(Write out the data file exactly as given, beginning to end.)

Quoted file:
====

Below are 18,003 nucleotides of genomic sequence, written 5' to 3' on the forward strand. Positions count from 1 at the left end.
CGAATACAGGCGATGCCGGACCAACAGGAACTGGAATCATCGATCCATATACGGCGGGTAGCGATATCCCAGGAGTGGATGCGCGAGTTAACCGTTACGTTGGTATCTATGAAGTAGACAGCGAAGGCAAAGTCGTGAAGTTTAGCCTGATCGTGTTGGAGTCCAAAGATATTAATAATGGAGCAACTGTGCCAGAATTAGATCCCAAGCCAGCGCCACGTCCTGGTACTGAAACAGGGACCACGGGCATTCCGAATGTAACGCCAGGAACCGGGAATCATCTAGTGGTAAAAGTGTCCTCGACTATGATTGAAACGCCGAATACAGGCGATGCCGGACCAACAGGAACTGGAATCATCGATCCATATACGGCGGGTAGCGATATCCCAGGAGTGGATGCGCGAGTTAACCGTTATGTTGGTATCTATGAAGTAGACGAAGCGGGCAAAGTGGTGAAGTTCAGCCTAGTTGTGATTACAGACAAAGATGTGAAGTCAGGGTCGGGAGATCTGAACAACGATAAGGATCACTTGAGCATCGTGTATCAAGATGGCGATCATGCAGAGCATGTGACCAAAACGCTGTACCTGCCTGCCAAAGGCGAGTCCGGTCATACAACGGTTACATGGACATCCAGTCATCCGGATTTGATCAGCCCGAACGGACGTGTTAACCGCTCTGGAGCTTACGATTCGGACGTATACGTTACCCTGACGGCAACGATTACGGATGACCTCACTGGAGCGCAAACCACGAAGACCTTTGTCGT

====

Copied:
Below are 18,003 nucleotides of genomic sequence, written 5' to 3' on the forward strand. Positions count from 1 at the left end.
CGAATACAGGCGATGCCGGACCAACAGGAACTGGAATCATCGATCCATATACGGCGGGTAGCGATATCCCAGGAGTGGATGCGCGAGTTAACCGTTACGTTGGTATCTATGAAGTAGACAGCGAAGGCAAAGTCGTGAAGTTTAGCCTGATCGTGTTGGAGTCCAAAGATATTAATAATGGAGCAACTGTGCCAGAATTAGATCCCAAGCCAGCGCCACGTCCTGGTACTGAAACAGGGACCACGGGCATTCCGAATGTAACGCCAGGAACCGGGAATCATCTAGTGGTAAAAGTGTCCTCGACTATGATTGAAACGCCGAATACAGGCGATGCCGGACCAACAGGAACTGGAATCATCGATCCATATACGGCGGGTAGCGATATCCCAGGAGTGGATGCGCGAGTTAACCGTTATGTTGGTATCTATGAAGTAGACGAAGCGGGCAAAGTGGTGAAGTTCAGCCTAGTTGTGATTACAGACAAAGATGTGAAGTCAGGGTCGGGAGATCTGAACAACGATAAGGATCACTTGAGCATCGTGTATCAAGATGGCGATCATGCAGAGCATGTGACCAAAACGCTGTACCTGCCTGCCAAAGGCGAGTCCGGTCATACAACGGTTACATGGACATCCAGTCATCCGGATTTGATCAGCCCGAACGGACGTGTTAACCGCTCTGGAGCTTACGATTCGGACGTATACGTTACCCTGACGGCAACGATTACGGATGACCTCACTGGAGCGCAAACCACGAAGACCTTTGTCGT